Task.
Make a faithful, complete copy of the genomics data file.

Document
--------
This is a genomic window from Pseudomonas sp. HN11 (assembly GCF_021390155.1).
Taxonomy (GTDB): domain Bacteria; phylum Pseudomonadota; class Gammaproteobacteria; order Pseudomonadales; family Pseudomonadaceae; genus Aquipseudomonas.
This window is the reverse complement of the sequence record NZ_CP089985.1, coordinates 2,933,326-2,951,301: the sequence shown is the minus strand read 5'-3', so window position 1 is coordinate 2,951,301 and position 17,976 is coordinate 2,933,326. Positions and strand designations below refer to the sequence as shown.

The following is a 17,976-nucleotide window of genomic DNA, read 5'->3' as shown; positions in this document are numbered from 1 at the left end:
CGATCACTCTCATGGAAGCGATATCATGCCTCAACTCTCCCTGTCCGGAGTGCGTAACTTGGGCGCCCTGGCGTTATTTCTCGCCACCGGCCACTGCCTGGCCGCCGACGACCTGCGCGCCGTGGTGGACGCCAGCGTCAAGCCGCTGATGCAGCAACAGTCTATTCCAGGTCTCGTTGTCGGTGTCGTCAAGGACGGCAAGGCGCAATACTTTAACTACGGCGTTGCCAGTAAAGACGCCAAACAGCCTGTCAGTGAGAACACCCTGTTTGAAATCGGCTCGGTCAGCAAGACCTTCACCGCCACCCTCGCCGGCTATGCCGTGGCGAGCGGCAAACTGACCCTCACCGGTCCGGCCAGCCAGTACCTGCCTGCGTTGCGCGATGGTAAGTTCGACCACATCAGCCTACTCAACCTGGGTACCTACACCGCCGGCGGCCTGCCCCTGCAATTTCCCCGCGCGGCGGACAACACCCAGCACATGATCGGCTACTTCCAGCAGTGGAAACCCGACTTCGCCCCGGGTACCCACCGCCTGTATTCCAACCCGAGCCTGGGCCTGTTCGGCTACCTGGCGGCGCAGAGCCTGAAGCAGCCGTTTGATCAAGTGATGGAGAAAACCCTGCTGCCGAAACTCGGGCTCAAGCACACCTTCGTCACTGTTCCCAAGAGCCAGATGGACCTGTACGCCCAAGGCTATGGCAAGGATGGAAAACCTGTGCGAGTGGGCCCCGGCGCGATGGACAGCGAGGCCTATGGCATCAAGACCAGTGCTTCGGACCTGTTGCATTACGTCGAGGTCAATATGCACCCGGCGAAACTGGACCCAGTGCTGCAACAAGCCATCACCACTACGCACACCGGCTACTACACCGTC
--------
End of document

This is a genomic window from Pseudomonas sp. HN11 (assembly GCF_021390155.1).
Taxonomy (GTDB): domain Bacteria; phylum Pseudomonadota; class Gammaproteobacteria; order Pseudomonadales; family Pseudomonadaceae; genus Aquipseudomonas.
This window is the reverse complement of the sequence record NZ_CP089985.1, coordinates 2,933,326-2,951,301: the sequence shown is the minus strand read 5'-3', so window position 1 is coordinate 2,951,301 and position 17,976 is coordinate 2,933,326. Positions and strand designations below refer to the sequence as shown.

The following is a 17,976-nucleotide window of genomic DNA, read 5'->3' as shown; positions in this document are numbered from 1 at the left end:
CGATCACTCTCATGGAAGCGATATCATGCCTCAACTCTCCCTGTCCGGAGTGCGTAACTTGGGCGCCCTGGCGTTATTTCTCGCCACCGGCCACTGCCTGGCCGCCGACGACCTGCGCGCCGTGGTGGACGCCAGCGTCAAGCCGCTGATGCAGCAACAGTCTATTCCAGGTCTCGTTGTCGGTGTCGTCAAGGACGGCAAGGCGCAATACTTTAACTACGGCGTTGCCAGTAAAGACGCCAAACAGCCTGTCAGTGAGAACACCCTGTTTGAAATCGGCTCGGTCAGCAAGACCTTCACCGCCACCCTCGCCGGCTATGCCGTGGCGAGCGGCAAACTGACCCTCACCGGTCCGGCCAGCCAGTACCTGCCTGCGTTGCGCGATGGTAAGTTCGACCACATCAGCCTACTCAACCTGGGTACCTACACCGCCGGCGGCCTGCCCCTGCAATTTCCCCGCGCGGCGGACAACACCCAGCACATGATCGGCTACTTCCAGCAGTGGAAACCCGACTTCGCCCCGGGTACCCACCGCCTGTATTCCAACCCGAGCCTGGGCCTGTTCGGCTACCTGGCGGCGCAGAGCCTGAAGCAGCCGTTTGATCAAGTGATGGAGAAAACCCTGCTGCCGAAACTCGGGCTCAAGCACACCTTCGTCACTGTTCCCAAGAGCCAGATGGACCTGTACGCCCAAGGCTATGGCAAGGATGGAAAACCTGTGCGAGTGGGCCCCGGCGCGATGGACAGCGAGGCCTATGGCATCAAGACCAGTGCTTCGGACCTGTTGCATTACGTCGAGGTCAATATGCACCCGGCGAAACTGGACCCAGTGCTGCAACAAGCCATCACCACTACGCACACCGGCTACTACACCGTC